My question is do I need to haul the vessel out to paint it or can I do something while it's i the water. and what is causing it?
Although you do not say so, I assume you have a cast iron keel. This is a very different animal than a steel boat, and you should be sure that you and the people doing the work understand this. Normal bottom paint will NOT protect a cast iron keel from rusting.

The bad news is that you can not patch this up in the water and make the rust stop. The good news, is that it rusts slowly and it is not an emergency.

If you have multiple places where rust is breaking through the existing coating system, the existing coating system is either inadequate, or has failed, and patching is NOT the answer, you have to start from scratch. If the previous owner slapped bottom paint over a keel that was already rusting to make it look good for sale, shame on them.

You must get a proper epoxy coating on the cast iron. There are several brands that work. Make sure you pick one that either has specific instructions for cast iron, or you talk to the supplier's technical support people and they understand the question. You'll need to pick one you trust and STICK TO IT. No mixing product sources. Preparation is the KEY. If done right, it will last 10 to 15 years. if done wrong, it will not last the first season.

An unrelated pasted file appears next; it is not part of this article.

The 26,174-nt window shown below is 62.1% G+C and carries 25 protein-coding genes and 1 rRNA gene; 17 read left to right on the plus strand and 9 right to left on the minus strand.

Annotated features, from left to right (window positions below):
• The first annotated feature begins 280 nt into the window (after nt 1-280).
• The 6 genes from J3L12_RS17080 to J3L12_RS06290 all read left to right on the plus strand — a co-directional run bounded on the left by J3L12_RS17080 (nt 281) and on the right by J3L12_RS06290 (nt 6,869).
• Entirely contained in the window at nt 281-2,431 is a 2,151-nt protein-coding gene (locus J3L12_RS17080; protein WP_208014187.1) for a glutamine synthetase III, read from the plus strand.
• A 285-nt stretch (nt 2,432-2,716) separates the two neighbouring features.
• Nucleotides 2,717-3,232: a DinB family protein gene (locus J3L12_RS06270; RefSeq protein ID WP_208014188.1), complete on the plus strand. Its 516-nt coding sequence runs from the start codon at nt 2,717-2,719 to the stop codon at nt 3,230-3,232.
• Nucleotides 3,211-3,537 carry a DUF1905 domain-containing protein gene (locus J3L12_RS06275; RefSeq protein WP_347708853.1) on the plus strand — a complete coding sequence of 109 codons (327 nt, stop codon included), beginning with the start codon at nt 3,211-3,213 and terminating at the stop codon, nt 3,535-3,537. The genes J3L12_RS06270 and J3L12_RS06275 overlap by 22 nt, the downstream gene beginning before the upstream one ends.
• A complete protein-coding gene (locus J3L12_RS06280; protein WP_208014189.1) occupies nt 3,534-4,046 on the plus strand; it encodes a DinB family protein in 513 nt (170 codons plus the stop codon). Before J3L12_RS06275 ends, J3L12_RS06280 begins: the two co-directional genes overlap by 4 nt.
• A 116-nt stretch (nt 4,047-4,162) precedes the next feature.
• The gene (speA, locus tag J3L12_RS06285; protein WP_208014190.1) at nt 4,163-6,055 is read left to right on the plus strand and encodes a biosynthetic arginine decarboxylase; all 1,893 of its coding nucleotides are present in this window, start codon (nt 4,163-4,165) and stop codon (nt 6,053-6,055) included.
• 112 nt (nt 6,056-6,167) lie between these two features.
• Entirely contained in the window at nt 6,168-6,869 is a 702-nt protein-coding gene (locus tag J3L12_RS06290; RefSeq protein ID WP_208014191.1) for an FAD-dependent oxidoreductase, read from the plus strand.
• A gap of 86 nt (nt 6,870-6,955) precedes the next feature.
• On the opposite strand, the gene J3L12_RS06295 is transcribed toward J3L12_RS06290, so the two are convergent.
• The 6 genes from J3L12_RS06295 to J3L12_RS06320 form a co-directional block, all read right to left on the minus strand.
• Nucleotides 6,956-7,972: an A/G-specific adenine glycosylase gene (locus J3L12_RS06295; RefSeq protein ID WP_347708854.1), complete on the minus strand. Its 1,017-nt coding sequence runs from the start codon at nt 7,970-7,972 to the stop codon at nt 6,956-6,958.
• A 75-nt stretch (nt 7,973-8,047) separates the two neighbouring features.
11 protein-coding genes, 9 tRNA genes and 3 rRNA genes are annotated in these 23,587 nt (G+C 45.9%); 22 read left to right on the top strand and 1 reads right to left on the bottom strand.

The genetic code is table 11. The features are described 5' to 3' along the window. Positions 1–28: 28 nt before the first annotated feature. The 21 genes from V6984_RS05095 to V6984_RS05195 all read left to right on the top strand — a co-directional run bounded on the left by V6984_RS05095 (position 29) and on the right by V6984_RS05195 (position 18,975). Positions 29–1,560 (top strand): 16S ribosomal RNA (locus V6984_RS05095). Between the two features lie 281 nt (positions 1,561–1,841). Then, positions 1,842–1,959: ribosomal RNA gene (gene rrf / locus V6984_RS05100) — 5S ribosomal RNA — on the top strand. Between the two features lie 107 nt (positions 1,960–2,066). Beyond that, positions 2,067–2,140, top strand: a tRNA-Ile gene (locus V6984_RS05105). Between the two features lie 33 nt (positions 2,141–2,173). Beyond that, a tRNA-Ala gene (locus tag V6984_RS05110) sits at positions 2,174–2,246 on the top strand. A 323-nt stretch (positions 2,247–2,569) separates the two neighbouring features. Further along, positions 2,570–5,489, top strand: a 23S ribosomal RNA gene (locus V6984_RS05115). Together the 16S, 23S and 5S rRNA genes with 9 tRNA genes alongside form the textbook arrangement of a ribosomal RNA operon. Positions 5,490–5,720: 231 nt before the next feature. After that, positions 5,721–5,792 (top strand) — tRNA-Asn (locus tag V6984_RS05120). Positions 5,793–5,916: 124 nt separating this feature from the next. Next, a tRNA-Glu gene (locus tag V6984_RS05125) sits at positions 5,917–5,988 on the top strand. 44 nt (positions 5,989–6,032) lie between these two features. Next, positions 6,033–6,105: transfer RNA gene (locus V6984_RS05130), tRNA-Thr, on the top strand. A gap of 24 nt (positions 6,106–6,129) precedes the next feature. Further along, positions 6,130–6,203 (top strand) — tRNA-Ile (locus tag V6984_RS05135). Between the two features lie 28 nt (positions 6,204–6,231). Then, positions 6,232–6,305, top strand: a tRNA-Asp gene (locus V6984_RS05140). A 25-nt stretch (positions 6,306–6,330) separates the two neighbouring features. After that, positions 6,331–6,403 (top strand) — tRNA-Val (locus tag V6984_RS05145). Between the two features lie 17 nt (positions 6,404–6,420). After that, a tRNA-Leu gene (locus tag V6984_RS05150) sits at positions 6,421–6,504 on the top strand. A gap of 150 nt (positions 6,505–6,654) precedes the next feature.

Read the instructions. All of them. Read them again. Even if you are paying someone else to do the work, you need to be 100% familiar with the process, and be SURE there are no shortcuts taken.

Test the thinning/cleaning solvent and epoxy for compatibility precisely as described unless you are removing all the previous epoxy system and bottom paint.

Use all the same manufacturer for all the components.

Follow the instructions faithfully. EXACTLY.

When removing failed coatings work on days of LOW HUMIDITY. You have a maximum of 30 minutes (and 15 is better) after you clean the metal to absolutely clean, the color of shiny silver before you get the first layer of coating applied. ALL of the metal must look like this. If there are any places with rust or dirt, the coating WILL fail.